‘It is striking to note’, writes the scholar Jaroslav Pelikan, ‘tha
...more
Frances
Aug 25, 2015 Frances rated it it was amazing  ·  review of another edition
This is a fine book and I really enjoyed it. I am going to read The Closing of the Western Mind which covers the same councils. I really like the clearness of his prose.
Dutch
Nov 21, 2010 Dutch rated it it was amazing  ·  review of another edition
"In AD 381, Theodosius, emperor of the eastern Roman empire, issued a decree in which all his subjects were required to subscribe to a belief in the Trinity of the Father, Son and Holy Spirit. This edict brought to an end a lively and wide-ranging debate about the nature of God, and basically defined Christianity in the strict way that we all know it today. It was the first time in a thousand years of Greco-Roman civilization free thought was unambiguously suppressed."

I really enjoyed this book.
...more
Overlook
Feb 04, 2009 Overlook rated it really liked it  ·  review of another edition
In AD 381, Theodosius, emperor of the eastern Roman empire, issued a decree in which all his subjects were required to subscribe to a belief in the Trinity of the Father, Son and Holy Spirit. This edict brought to an end a lively and wide-ranging debate about the nature of God, and basically defined Christianity in the strict way that we all know it today. It was the first time in a thousand years of Greco-Roman civilization free thought was unambiguously suppressed.

Yet for some reason, most hi
...more
Vanessa
May 20, 2013 Vanessa rated it really liked it  ·  review of another edition
Even if you already know a fair amount about the Nicene Creed, this book will further your insight into the details of the struggle for political power through the church in the 4th century. More than that, it's a fairly unbiased look at the falling away from the traditional Greek philosophy of free thought, evolving through the church's spiritual condemnation of reason and logic, and the spiritual crisis in the mid to late 1600s that brought a return to appreciation of reason and logic, albeit ...more
Paul Hammer
Jun 29, 2015 Paul Hammer rated it really liked it  ·  review of another edition
Great book and a clear justification for the complete separation of Church and State.
Erika
Sep 24, 2015 Erika rated it really liked it  ·  review of another edition
Shelves: history
Understanding the end of the ROman Emoire ...
Doug Piero
Jun 24, 2010 Doug Piero rated it really liked it  ·  review of another edition
In AD 381, Byzantine emperor Theodosius the Great issued the edict making the Catholic/Orthodox Church the ONLY church. It was a blank check for hordes of monks throughout the known world to ransack and pillage every pagan temple. Also, many different Christian churches, like the Free Love Christianity of the day, were transformed into heresies and destroyed. You think politics today is dirty, the Empire/Church politics of the 300s is filthy.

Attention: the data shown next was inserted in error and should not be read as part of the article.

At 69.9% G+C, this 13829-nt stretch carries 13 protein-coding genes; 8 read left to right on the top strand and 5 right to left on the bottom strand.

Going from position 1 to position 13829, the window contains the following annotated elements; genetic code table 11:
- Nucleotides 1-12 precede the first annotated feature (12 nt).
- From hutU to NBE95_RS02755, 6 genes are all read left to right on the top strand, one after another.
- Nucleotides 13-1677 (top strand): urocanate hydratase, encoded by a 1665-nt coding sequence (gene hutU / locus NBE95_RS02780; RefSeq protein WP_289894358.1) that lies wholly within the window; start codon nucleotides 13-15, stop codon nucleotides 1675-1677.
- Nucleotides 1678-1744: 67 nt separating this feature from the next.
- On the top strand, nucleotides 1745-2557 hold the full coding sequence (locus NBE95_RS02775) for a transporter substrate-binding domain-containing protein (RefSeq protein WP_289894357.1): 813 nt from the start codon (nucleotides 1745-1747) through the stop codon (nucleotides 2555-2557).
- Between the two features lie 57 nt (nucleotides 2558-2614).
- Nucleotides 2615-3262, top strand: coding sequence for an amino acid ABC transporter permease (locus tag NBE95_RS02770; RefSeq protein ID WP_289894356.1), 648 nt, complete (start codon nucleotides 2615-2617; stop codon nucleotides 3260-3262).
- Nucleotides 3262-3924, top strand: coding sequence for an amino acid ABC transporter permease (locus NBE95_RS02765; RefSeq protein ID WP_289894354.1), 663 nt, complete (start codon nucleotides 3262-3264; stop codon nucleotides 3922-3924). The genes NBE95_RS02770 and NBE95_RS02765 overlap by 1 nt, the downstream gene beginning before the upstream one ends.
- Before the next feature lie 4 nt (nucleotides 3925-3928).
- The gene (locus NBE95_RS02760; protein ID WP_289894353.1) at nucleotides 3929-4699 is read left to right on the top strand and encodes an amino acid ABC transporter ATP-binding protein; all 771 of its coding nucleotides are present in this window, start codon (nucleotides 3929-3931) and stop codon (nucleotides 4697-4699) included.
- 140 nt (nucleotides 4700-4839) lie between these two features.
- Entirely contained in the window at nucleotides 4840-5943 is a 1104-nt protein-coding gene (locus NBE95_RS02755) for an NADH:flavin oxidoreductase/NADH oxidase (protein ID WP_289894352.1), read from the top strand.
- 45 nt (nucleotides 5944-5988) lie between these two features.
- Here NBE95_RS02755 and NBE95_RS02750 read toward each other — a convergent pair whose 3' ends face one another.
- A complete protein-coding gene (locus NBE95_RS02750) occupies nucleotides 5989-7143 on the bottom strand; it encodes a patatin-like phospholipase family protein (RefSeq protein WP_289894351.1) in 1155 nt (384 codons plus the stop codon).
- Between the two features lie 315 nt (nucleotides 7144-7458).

It's a little dry in spots. I'd like to try some of Fr
...more
Alonzo
This book opened my eyes to what happened during the Fourth Century and the part the government played in stopping the dialogue between the various different groups involved in trying to decide what would be orthodox and what would be heterodox.

Freeman calls this the closing of the Western Mind and even wrote a book on that, which I plan to read soon!
Rickster623
I'm a big fan of books that explore the intersection of early empires (Western and Eastern Roman) and the development of church doctrine. This book explores Theodosius' edict to Roman empire regarding the Trinity, a term a Catholic learns in Kindergarten but for which the historical and evolution of the concept is never mentioned.
Sheila Hooker
Started out well, but dried out after awhile.
Gayle Buxton
Whew! HEAVY! The gist was that the Nicene Trinity or Creed was forced on the Church by an emperor, not decided by a harmonious church council, effectively bringing an end to diversity of religious beliefs throughout the Roman Empire. Interesting insights for Mormon belief in the Great Apostasy.
Jane Walker
Oct 11, 2012 Jane Walker rated it really liked it  ·  review of another edition
Shelves: history
Freeman tells a story which has been overlooked or deliberately ignored by theologians. The year AD 381 was pivotal in the history of Christianity and the power of the Church. An Emperor, Theodosius, imposed the Nicene definition of the Trinity and set in train the stifling of thought.
Robert
Nov 03, 2012 Robert rated it liked it  ·  review of another edition
A fairly painless introduction to the "dawn of Christianity" questions and debates. Many of us might have been drawn into this by the PBS T.V. Series From Jesus to Christ: The First Christians.
Blake Spears
Dec 16, 2010 Blake Spears is currently reading it  ·  review of another edition
So far I've gotten through the first two chapters, which at times are a little thick, but I'm enjoying the read thus far. Will get back to you when finished.
Bob Boissy
This was a fine addition to the works I read concerning early Christianity. Nothing about this period is easy, but Freeman does a nice job synthesizing.
Kathy
May 11, 2013 Kathy rated it liked it  ·  review of another edition
Shelves: adult, nonfiction
Very interesting subject matter that makes me look at my religious upbringing differently. Very scholarly treatment, so I ended up getting bored with "school"
Heather Smith
Apr 20, 2009 Heather Smith rated it did not like it  ·  review of another edition
He wanders way to much. It would be on topic and then all of a sudden you had no idea how you got where you were. I was really disappointed.
William Poe
Oct 27, 2012 William Poe rated it it was amazing  ·  review of another edition
Brilliant exposition of Christian history. Highly readable. Freeman is so lucid, he makes complex characters and events easy to remember.
Jim Sumwalt
Aug 10, 2013 Jim Sumwalt rated it it was amazing  ·  review of another edition
Excellent history of how Christianity was invented and why. Hint -- it was political. The Nicene Creed will never be the same.
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Charles Freeman is a freelance academic historian with wide interests in the history of European culture and thought. He is the author of the highly acclaimed Egypt, Greece and Rome, Civilizations of the Ancient Mediterranean. He has followed this up with The Greek Achievement (Penguin 1999), The Legacy of Ancient Egypt (Facts on File, 1997) and The Closing of the Western Mind, a study of the rela ...more